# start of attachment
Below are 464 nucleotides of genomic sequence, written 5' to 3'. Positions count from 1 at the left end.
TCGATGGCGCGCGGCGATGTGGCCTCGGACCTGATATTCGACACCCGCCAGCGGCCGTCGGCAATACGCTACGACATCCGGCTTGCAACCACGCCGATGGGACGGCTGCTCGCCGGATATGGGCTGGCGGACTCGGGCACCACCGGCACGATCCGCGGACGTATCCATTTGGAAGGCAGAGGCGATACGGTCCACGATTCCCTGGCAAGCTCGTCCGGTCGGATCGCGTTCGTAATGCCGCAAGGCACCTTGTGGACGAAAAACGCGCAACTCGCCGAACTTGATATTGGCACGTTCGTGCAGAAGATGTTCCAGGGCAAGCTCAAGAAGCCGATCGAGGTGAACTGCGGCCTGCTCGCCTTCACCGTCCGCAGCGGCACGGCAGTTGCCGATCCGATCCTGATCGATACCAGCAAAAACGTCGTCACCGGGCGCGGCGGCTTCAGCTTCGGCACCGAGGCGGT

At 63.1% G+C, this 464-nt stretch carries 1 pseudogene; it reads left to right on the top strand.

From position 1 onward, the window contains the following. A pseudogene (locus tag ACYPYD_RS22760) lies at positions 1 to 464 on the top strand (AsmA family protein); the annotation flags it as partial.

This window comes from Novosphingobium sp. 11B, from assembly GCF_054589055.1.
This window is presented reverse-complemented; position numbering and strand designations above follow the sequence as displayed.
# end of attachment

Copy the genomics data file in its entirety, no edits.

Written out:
Below are 464 nucleotides of genomic sequence, written 5' to 3'. Positions count from 1 at the left end.
TCGATGGCGCGCGGCGATGTGGCCTCGGACCTGATATTCGACACCCGCCAGCGGCCGTCGGCAATACGCTACGACATCCGGCTTGCAACCACGCCGATGGGACGGCTGCTCGCCGGATATGGGCTGGCGGACTCGGGCACCACCGGCACGATCCGCGGACGTATCCATTTGGAAGGCAGAGGCGATACGGTCCACGATTCCCTGGCAAGCTCGTCCGGTCGGATCGCGTTCGTAATGCCGCAAGGCACCTTGTGGACGAAAAACGCGCAACTCGCCGAACTTGATATTGGCACGTTCGTGCAGAAGATGTTCCAGGGCAAGCTCAAGAAGCCGATCGAGGTGAACTGCGGCCTGCTCGCCTTCACCGTCCGCAGCGGCACGGCAGTTGCCGATCCGATCCTGATCGATACCAGCAAAAACGTCGTCACCGGGCGCGGCGGCTTCAGCTTCGGCACCGAGGCGGT

At 63.1% G+C, this 464-nt stretch carries 1 pseudogene; it reads left to right on the top strand.

From position 1 onward, the window contains the following. A pseudogene (locus tag ACYPYD_RS22760) lies at positions 1 to 464 on the top strand (AsmA family protein); the annotation flags it as partial.

This window comes from Novosphingobium sp. 11B, from assembly GCF_054589055.1.
This window is presented reverse-complemented; position numbering and strand designations above follow the sequence as displayed.